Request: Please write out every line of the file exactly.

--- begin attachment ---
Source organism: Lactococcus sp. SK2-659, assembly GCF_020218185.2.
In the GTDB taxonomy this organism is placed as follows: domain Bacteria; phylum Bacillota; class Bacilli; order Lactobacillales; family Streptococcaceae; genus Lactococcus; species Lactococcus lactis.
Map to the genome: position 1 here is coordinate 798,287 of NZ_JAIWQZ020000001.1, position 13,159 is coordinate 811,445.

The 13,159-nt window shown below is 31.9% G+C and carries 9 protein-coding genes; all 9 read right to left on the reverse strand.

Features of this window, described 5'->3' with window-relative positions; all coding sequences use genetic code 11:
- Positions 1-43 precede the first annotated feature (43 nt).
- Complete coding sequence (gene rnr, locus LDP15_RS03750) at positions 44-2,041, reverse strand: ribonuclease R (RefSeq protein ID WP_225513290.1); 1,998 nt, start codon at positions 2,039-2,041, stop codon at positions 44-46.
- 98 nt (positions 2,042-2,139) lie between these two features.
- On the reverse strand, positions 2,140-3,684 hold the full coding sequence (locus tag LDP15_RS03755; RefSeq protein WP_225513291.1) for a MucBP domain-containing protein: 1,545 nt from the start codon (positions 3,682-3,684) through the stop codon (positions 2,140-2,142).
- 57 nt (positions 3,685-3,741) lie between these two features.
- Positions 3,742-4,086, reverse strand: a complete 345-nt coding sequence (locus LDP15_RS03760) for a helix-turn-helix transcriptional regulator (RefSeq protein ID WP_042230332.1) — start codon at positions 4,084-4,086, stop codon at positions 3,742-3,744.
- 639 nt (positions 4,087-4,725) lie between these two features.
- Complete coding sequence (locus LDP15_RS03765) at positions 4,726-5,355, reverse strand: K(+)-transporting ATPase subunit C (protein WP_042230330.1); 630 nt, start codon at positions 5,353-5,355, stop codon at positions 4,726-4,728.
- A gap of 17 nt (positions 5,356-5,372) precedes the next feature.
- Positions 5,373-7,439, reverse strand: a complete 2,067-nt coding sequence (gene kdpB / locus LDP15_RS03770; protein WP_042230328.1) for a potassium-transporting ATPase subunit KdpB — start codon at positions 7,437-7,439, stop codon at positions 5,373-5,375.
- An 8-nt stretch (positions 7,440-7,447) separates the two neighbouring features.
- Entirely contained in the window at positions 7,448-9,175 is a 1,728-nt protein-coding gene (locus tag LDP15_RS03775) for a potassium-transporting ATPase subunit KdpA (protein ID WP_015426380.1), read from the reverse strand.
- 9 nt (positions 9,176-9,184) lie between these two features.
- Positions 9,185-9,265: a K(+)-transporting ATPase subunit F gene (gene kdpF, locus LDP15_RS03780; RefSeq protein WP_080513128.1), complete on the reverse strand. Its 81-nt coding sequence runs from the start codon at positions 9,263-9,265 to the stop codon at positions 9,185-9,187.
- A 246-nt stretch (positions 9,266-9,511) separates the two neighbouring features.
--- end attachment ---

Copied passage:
Source organism: Lactococcus sp. SK2-659, assembly GCF_020218185.2.
In the GTDB taxonomy this organism is placed as follows: domain Bacteria; phylum Bacillota; class Bacilli; order Lactobacillales; family Streptococcaceae; genus Lactococcus; species Lactococcus lactis.
Map to the genome: position 1 here is coordinate 798,287 of NZ_JAIWQZ020000001.1, position 13,159 is coordinate 811,445.

The 13,159-nt window shown below is 31.9% G+C and carries 9 protein-coding genes; all 9 read right to left on the reverse strand.

Features of this window, described 5'->3' with window-relative positions; all coding sequences use genetic code 11:
- Positions 1-43 precede the first annotated feature (43 nt).
- Complete coding sequence (gene rnr, locus LDP15_RS03750) at positions 44-2,041, reverse strand: ribonuclease R (RefSeq protein ID WP_225513290.1); 1,998 nt, start codon at positions 2,039-2,041, stop codon at positions 44-46.
- 98 nt (positions 2,042-2,139) lie between these two features.
- On the reverse strand, positions 2,140-3,684 hold the full coding sequence (locus tag LDP15_RS03755; RefSeq protein WP_225513291.1) for a MucBP domain-containing protein: 1,545 nt from the start codon (positions 3,682-3,684) through the stop codon (positions 2,140-2,142).
- 57 nt (positions 3,685-3,741) lie between these two features.
- Positions 3,742-4,086, reverse strand: a complete 345-nt coding sequence (locus LDP15_RS03760) for a helix-turn-helix transcriptional regulator (RefSeq protein ID WP_042230332.1) — start codon at positions 4,084-4,086, stop codon at positions 3,742-3,744.
- 639 nt (positions 4,087-4,725) lie between these two features.
- Complete coding sequence (locus LDP15_RS03765) at positions 4,726-5,355, reverse strand: K(+)-transporting ATPase subunit C (protein WP_042230330.1); 630 nt, start codon at positions 5,353-5,355, stop codon at positions 4,726-4,728.
- A gap of 17 nt (positions 5,356-5,372) precedes the next feature.
- Positions 5,373-7,439, reverse strand: a complete 2,067-nt coding sequence (gene kdpB / locus LDP15_RS03770; protein WP_042230328.1) for a potassium-transporting ATPase subunit KdpB — start codon at positions 7,437-7,439, stop codon at positions 5,373-5,375.
- An 8-nt stretch (positions 7,440-7,447) separates the two neighbouring features.
- Entirely contained in the window at positions 7,448-9,175 is a 1,728-nt protein-coding gene (locus tag LDP15_RS03775) for a potassium-transporting ATPase subunit KdpA (protein ID WP_015426380.1), read from the reverse strand.
- 9 nt (positions 9,176-9,184) lie between these two features.
- Positions 9,185-9,265: a K(+)-transporting ATPase subunit F gene (gene kdpF, locus LDP15_RS03780; RefSeq protein WP_080513128.1), complete on the reverse strand. Its 81-nt coding sequence runs from the start codon at positions 9,263-9,265 to the stop codon at positions 9,185-9,187.
- A 246-nt stretch (positions 9,266-9,511) separates the two neighbouring features.